Treasure on earth, treasure in heaven

Do you have a secret hiding place, where you keep some of your special things? Maybe you keep a favorite toy, a diary, or some candy—all because you don’t want your brother or sister to take it! We all want to keep our treasures staying nice, and away from people who might get into it!

In the Gospel reading today, we hear what our Lord, Jesus Christ, Himself said about taking care of our treasure. “Do not store up for yourselves treasures on earth, where moth and rust consume and where thieves break in and steal; but store up for yourselves treasures in heaven, where neither moth nor rust consumes and where thieves do not break in and steal.”

So you see, we might try hard to keep our treasure on earth nice. But the things we want to keep nice here might get destroyed, or somebody might take them. Our Lord tells us that the real treasure is heaven, and when we have that, nobody can take it away. That’s the treasure that really matters. So we can try hard every day to get that real treasure—to be with God forever in heaven. How do we do that? We can try hard to love God and to love the people around us! Our Lord is happy to give us the treasure of life in heaven!


Have you ever asked a grandparent or another older person about what life was like 50 or even 75 years ago? Maybe you asked about a war long ago, or even about how he lived and played as a child. We can always learn interesting things from people who are much older than we are—they’ve seen things and done things we never have!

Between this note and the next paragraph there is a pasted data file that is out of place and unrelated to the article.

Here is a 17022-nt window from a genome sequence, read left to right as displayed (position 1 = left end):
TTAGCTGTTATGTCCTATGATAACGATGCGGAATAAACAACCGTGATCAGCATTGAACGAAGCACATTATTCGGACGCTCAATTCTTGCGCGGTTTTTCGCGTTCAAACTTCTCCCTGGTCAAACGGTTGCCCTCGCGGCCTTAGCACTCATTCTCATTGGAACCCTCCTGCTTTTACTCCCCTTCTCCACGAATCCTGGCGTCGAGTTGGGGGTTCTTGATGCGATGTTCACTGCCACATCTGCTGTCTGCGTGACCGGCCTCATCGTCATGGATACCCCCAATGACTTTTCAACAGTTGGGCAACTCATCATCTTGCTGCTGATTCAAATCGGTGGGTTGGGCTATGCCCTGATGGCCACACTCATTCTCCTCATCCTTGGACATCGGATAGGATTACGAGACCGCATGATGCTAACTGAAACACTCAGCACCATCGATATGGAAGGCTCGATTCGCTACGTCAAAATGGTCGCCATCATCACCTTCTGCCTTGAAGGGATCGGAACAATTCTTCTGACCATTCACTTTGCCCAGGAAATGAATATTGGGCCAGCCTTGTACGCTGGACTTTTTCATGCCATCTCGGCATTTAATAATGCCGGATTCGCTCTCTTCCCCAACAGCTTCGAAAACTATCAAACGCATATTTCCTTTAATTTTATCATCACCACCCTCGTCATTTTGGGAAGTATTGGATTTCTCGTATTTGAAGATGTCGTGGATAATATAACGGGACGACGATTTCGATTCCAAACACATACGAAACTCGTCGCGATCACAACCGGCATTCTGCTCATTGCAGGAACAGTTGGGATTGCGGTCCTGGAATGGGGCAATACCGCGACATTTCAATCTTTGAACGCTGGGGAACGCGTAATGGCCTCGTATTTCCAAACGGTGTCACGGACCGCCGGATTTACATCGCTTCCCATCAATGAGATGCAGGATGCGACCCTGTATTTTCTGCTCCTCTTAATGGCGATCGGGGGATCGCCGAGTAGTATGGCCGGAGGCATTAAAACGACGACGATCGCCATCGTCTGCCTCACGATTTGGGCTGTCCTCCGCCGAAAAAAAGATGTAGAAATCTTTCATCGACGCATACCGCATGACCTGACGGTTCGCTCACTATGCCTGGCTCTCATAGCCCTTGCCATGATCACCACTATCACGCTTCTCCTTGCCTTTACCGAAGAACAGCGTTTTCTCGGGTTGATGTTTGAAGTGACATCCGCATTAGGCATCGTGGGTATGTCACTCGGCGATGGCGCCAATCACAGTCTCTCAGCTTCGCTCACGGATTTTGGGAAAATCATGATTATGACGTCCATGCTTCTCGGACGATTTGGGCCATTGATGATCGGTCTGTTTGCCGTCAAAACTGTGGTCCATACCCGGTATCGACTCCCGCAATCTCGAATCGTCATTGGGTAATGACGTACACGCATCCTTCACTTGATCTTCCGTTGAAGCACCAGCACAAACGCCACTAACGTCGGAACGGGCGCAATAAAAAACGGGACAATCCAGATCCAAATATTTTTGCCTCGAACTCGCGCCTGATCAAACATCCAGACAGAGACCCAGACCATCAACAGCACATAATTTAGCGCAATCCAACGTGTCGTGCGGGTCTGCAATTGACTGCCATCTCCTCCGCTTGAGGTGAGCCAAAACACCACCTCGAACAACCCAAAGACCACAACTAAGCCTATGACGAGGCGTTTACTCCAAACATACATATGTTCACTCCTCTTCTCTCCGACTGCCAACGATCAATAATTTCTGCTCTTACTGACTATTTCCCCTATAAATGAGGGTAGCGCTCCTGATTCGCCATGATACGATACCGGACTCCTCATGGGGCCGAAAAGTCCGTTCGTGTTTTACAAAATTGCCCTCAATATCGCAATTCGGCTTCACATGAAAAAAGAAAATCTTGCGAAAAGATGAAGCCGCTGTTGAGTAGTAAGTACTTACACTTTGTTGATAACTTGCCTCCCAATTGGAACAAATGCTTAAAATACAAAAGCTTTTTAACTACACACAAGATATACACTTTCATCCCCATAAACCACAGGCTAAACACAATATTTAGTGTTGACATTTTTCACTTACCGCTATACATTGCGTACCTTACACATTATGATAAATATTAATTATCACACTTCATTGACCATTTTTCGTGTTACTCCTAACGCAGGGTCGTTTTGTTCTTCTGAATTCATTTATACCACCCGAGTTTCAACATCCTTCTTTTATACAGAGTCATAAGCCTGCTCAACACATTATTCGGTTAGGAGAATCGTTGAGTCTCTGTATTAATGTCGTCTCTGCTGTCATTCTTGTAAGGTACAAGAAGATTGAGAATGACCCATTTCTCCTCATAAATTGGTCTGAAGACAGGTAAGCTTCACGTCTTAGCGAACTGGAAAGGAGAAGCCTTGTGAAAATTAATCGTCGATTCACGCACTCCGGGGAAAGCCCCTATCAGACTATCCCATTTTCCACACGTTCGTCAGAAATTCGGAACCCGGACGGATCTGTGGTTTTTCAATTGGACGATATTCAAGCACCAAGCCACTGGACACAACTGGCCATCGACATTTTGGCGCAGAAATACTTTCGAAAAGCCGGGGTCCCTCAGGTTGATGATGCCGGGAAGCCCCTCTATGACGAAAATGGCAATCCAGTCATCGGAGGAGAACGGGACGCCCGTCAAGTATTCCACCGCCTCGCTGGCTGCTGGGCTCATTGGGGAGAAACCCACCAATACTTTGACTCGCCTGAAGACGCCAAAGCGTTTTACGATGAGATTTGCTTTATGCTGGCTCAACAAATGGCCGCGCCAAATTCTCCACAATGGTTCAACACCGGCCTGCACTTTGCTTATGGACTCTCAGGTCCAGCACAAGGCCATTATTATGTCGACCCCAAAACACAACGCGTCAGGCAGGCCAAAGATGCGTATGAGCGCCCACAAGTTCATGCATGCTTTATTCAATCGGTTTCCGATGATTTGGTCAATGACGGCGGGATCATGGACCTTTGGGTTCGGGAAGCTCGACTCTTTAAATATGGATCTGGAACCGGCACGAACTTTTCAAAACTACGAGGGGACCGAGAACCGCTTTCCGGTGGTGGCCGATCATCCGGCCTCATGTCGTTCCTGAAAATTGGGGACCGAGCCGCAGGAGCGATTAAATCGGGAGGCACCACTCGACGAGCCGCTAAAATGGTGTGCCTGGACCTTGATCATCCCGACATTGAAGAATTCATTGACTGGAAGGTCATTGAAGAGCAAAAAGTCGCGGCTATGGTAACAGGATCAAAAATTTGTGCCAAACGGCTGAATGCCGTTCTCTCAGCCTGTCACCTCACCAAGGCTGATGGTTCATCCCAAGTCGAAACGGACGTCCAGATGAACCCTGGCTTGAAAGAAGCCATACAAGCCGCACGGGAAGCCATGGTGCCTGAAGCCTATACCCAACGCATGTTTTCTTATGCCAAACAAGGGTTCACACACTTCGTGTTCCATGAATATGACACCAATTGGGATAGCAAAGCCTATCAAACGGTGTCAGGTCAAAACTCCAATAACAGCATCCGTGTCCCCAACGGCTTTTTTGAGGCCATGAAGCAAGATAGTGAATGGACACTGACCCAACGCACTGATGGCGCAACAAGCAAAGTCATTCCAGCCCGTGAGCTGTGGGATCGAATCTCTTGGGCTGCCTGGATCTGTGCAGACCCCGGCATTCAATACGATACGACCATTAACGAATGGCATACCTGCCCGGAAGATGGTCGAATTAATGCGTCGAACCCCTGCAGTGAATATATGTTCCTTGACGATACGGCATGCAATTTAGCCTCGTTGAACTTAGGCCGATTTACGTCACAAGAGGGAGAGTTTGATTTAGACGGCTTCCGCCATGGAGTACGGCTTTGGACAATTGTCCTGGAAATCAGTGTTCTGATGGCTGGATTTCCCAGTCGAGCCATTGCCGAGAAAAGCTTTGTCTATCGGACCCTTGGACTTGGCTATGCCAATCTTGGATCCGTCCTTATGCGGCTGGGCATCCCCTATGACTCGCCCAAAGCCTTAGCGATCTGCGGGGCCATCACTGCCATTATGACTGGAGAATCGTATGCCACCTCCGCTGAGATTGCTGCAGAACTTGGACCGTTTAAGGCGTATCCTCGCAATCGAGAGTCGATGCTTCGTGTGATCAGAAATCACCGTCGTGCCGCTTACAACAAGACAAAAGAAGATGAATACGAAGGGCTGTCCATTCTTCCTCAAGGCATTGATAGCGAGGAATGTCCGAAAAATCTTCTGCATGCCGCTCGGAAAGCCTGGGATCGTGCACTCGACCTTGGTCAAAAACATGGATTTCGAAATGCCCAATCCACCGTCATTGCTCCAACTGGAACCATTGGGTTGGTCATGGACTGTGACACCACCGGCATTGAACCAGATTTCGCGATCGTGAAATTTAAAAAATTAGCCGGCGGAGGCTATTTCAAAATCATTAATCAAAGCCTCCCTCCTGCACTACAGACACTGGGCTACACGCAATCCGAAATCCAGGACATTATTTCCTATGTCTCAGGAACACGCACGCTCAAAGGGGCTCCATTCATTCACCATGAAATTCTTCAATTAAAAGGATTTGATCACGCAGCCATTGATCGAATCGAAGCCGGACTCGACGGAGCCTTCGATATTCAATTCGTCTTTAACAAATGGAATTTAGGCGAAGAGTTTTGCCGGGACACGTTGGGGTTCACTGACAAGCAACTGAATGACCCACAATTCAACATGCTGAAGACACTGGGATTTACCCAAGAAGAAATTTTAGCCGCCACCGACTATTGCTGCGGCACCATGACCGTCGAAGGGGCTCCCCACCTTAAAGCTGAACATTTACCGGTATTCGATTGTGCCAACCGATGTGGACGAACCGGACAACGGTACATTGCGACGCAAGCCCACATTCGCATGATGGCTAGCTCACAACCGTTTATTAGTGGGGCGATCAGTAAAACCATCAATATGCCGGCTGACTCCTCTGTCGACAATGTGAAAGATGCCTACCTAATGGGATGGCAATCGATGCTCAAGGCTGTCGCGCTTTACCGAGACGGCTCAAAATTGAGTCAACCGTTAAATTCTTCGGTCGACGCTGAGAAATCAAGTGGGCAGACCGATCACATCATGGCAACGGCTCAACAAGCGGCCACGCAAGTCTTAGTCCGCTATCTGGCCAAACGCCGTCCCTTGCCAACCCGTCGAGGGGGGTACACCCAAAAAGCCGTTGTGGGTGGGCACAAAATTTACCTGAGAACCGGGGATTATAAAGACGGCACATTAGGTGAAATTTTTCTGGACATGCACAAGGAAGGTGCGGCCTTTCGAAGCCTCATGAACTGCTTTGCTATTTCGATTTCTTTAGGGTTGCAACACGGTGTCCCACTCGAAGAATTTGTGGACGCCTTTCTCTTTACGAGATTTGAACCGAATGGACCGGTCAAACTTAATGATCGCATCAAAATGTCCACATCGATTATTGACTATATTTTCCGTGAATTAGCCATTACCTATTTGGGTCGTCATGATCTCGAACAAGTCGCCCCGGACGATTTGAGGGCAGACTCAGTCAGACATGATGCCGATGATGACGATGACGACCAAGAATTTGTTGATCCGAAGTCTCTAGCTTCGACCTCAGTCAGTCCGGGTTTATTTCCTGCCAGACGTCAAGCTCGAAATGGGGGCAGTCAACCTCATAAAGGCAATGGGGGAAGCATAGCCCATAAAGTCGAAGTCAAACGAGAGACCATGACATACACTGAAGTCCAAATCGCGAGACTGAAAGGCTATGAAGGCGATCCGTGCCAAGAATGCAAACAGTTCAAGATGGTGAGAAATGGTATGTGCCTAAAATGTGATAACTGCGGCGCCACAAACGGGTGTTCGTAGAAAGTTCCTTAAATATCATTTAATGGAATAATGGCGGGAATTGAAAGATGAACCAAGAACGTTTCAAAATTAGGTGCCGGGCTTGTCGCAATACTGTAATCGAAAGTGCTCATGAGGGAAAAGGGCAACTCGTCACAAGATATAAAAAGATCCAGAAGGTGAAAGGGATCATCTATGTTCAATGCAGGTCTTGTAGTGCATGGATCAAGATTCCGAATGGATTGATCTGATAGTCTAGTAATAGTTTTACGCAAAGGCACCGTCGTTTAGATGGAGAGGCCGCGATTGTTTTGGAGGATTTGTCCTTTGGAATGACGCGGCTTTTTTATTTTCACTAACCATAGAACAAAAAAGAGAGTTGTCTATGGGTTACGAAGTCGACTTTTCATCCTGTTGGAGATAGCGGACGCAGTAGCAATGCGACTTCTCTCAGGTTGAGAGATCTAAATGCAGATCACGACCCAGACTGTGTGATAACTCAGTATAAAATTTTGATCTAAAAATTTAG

This week, we celebrate the nameday of a saint who learned from his elders too. Saint Polycarp was born about 70 years after Jesus was born. St. Polycarp learned from St. John, the Apostle and friend of Christ. And you know, St. John learned from our Lord Jesus Christ Himself! Polycarp learned to love God very much, even when he was little. Later on, he became a priest and then a bishop. He was very close to God, and people came to him because they knew God heard his strong prayers!

Polycarp died about 150 years after Christ’s birth. The emperor at that time hated Christians, and he killed many faithful people. Polycarp stayed close to Christ though—and now he is still close to Him in heaven!

We still have some things that Polycarp wrote, and this is almost 1900 years later. So if you read them, you are listening to somebody who lived just after the time of Christ!

We celebrate St. Polycarp on Friday, Feb. 23rd (March 8, OC).

Click here to download your free copy of The Children’s Word.

Welcome to “The Children’s Word,” a weekly ministry of the Orthodox Christian Network. Each week, Presvytera Alexandra Houck writes this little newsletter for young parishioners! You will find age-appropriate articles, stories, and activities in every edition. The newsletter is provided in PDF format so that you can easily download and print it, and share it with your parish, church school, homeschool, family, and friends.

Each issue includes a message on the Sunday Gospel lesson and on one of the saints for the week. You’ll also find a coloring page and other activities. It is designed for a 8.5 x 14 page, so it can be printed and folded.

Photo credit: English-Language Thoughts


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Presvytera Alexandra Houck

Presvytera Alexandra Houck created The Children's Word bulletin so children will know they are not only welcome in church, but even more, an essential part of the Church family. She hopes the weekly bulletin will be just one more way we can make kids feel at home in church. Presvytera Alexandra is a graduate of Duke University and Holy Cross Greek Orthodox School of Theology. Her husband, Fr. Jason Houck, is a priest at St. Mary's Greek Orthodox Church in Minneapolis, MN. Presvytera Alexandra and Fr. Jason have five small children: Lydia, Paul, Silas, Philip, and Sarah. Presvytera Alexandra grew up attending Holy Trinity Greek Orthodox Church in Asheville, North Carolina with her nine siblings.